On January 22, 1733, James Oglethorpe arrived at Yamacraw Bluff, where the colony of Georgia would be founded.
On January 20, 1788, the First African Baptist Church was established in Savannah, Georgia, one of the first black churches in the United States.
John Marshall was nominated as Chief Justice of the Supreme Court of the United States by President John Adams on January 20, 1801.
Robert E. Lee was born on January 19, 1807 at his family home, Stratford Hall, Virginia.
Lieutenant William T. Sherman was ordered to Georgia for the first time in his military career on January 21, 1844.
Delegates to the Secession Convention in Milledgeville voted 208-89 in favor of seceding from the United States on January 19, 1861.
On January 22, 1861, following the passage of Georgia’s Secession Resolution, six delegates, including both from Gwinnett County, signed a statement protesting the decision to secede. On January 23, 1861, Georgia’s members of the United States House of Representatives resigned following passage of the Secession Ordinance; her Senators had resigned earlier. The next day, the secession convention in Milledgeville elected ten delegates to a conference of Southern states in Montgomery, Alabama.
On January 22, 1866, Georgia Governor Charles Jenkins signed a resolution by the legislature asking for federal troops to be removed from Georgia.
On January 20, 1920, DeForest Kelley was born in Atlanta and he grew up in Conyers. Kelley sang in the choir of his father’s church and appeared on WSB radio; he graduated from Decatur Boys High School and served in the United States Navy. Kelley became famous as Dr. Leonard “Bones” McCoy in the original Star Trek series.
On January 20, 1928, Franklin Delano Roosevelt visited Warm Springs, Georgia for the tenth time, staying through February 11th. During the visit, he spoke to the Chamber of Commerce of Americus and Sumter County, telling them
“In Georgia the movement towards the cities is growing by leaps and bounds and this means the abandonment of the farms or those farms that are not suited to the uses of agriculture. It means that we will have vacant lands but these can and should be used in growing timber.”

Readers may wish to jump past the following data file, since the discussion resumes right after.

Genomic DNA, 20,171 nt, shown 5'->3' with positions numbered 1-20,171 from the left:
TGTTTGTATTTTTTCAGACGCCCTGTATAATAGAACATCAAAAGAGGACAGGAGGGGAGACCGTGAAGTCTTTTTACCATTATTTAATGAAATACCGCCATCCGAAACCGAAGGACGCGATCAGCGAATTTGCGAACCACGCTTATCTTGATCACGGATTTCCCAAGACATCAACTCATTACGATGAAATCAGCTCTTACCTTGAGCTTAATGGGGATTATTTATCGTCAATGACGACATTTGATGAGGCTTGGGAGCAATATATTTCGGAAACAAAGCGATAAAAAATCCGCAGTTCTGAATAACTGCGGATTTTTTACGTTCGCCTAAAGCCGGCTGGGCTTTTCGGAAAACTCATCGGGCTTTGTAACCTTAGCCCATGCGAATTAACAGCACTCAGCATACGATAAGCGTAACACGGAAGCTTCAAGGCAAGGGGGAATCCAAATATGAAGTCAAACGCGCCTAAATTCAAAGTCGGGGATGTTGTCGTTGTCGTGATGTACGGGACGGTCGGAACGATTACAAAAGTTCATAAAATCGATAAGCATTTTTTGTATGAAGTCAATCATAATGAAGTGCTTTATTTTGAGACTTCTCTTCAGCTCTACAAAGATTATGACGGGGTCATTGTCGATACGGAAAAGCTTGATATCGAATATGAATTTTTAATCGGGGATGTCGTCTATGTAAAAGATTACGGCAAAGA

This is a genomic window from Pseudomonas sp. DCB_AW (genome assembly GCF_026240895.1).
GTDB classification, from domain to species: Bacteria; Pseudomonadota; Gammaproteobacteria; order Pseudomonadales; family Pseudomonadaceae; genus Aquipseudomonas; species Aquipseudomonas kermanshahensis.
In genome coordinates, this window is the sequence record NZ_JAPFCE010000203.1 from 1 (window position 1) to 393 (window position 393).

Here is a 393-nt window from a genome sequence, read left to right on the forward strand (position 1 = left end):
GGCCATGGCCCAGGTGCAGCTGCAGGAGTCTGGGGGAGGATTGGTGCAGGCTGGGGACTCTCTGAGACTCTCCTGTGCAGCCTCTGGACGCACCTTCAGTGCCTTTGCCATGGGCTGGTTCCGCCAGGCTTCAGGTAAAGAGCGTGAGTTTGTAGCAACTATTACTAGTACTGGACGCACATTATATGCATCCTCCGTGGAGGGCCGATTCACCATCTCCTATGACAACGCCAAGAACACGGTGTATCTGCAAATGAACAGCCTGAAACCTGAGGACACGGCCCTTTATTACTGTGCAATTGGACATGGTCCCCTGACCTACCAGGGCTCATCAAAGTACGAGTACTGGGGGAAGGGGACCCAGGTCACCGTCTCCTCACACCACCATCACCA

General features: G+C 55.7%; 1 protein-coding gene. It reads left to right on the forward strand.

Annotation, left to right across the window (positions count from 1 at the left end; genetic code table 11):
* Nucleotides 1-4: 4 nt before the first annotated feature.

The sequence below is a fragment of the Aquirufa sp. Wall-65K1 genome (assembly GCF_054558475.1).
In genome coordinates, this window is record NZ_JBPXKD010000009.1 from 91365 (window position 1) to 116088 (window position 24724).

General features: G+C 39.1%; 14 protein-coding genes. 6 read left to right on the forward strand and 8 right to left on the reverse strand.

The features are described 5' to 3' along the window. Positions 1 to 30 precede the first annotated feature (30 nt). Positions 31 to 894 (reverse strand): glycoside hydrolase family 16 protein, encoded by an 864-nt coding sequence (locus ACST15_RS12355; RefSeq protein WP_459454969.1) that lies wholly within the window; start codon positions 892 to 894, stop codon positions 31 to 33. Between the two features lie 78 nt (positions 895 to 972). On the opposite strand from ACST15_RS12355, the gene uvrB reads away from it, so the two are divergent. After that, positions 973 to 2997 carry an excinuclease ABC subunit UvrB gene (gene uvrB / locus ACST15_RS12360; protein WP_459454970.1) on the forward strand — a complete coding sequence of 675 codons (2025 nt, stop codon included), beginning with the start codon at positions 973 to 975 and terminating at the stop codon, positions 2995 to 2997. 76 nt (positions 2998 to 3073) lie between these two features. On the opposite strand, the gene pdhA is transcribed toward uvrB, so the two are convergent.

January 20th became Inaugural Day in 1937; when the date falls on a Sunday, a private inauguration of the President is held, with a public ceremony the following day. The Twentieth Amendment moved inauguration day from March 4 to January 20. Imagine six additional weeks of a lame duck President.
Roosevelt was sworn-in to a fourth term as President on January 20, 1945 and died in Warm Springs on April 12, 1945.
On January 20, 1939, Paul D. Coverdell was born in Des Moines, Iowa. Coverdell was one of the key figures in the development of the Georgia Republican Party.
On January 22, 1959, Atlanta buses were integrated after a federal court decision.
United States Senator and former Georgia House Speaker and Governor Richard B. Russell, Jr. died on January 21, 1971.
On January 22, 1973, the United States Supreme Court issued its 7-2 decision in the case known as Roe v. Wade.
On January 20, 1977, former Georgia Governor Jimmy Carter was inaugurated as the 39th President of the United States.
On January 21, 1977, President Jimmy Carter pardoned draft resistors from the Vietnam War era and urged Americans to conserve energy.
On January 21, 1978, the Bee Gees Saturday Night Live album hit #1 on the sales charts, where it would stay for 24 weeks.
On January 20, 1981, Ronald Wilson Reagan was inaugurated 40th President of the United States.
Georgia Politics, Campaigns, and Elections
Governor Brian Kemp announced House and Senate Floor Leaders for the Session, according to a Press Release:
“As we enter a session of importance for all Georgians, I’m proud to announce the dedicated public servants who will serve as my Floor Leaders,” said Governor Kemp. “In my first term we passed historic budgets and bills that benefit hardworking Georgians and families. As we enter my second term, I’m looking forward to working with these Leaders to build on those achievements. Together, we will make even more history for the Peach State.”
2023-2024 Georgia State Senate Floor Leaders
Senator Bo Hatchett, Senate District 50
Senator Mike Hodges, Senate District 3
2023-2024 Georgia House of Representatives Floor Leaders
Representative Lauren McDonald, House District 26
Representative Soo Hong, House District 103
Representative Will Wade, House District 9
Representative Matthew Gambill, House District 15
[Sen. Mike] Hodges said he is humbled and proud to be asked by the governor to serve.
“I believe this position will help me provide stronger representation to the good folks living in District 3,” he said.
Senate District 3 includes a part of Ware County and all of Glynn, McIntosh, Camden, Brantley and Charlton counties.
Garrison Douglas, the governor’s press secretary, was asked if it is unusual for a freshman senator to be appointed a floor leader.
“While a privilege, it is not unusual for floor leaders to be members of the freshman class,” Douglas said.
State House Committee rosters also appear to have been filled out.
Representatives Matt Dubnik, Chris Erwin and Senator Greg Dolezal were named committee Chairmen this past week.
State Representative Matt Dubnik (R-Gainesville) was named the Chairman of the House Appropriations Subcommittee on Education.
“What an honor it is to lead the investment in Georgia’s 1.8 million young learners,” Rep. Dubnik said. “The responsibility of overseeing more than $12 billion dollars in the state budget for K-12 education is a task that I am ready for and have prepared for during my time serving on the Appropriations Committee since 2019, as well as serving as the chairman of the House Education Committee since 2021. We will help all students, teachers and school systems to succeed, regardless of their zip code.”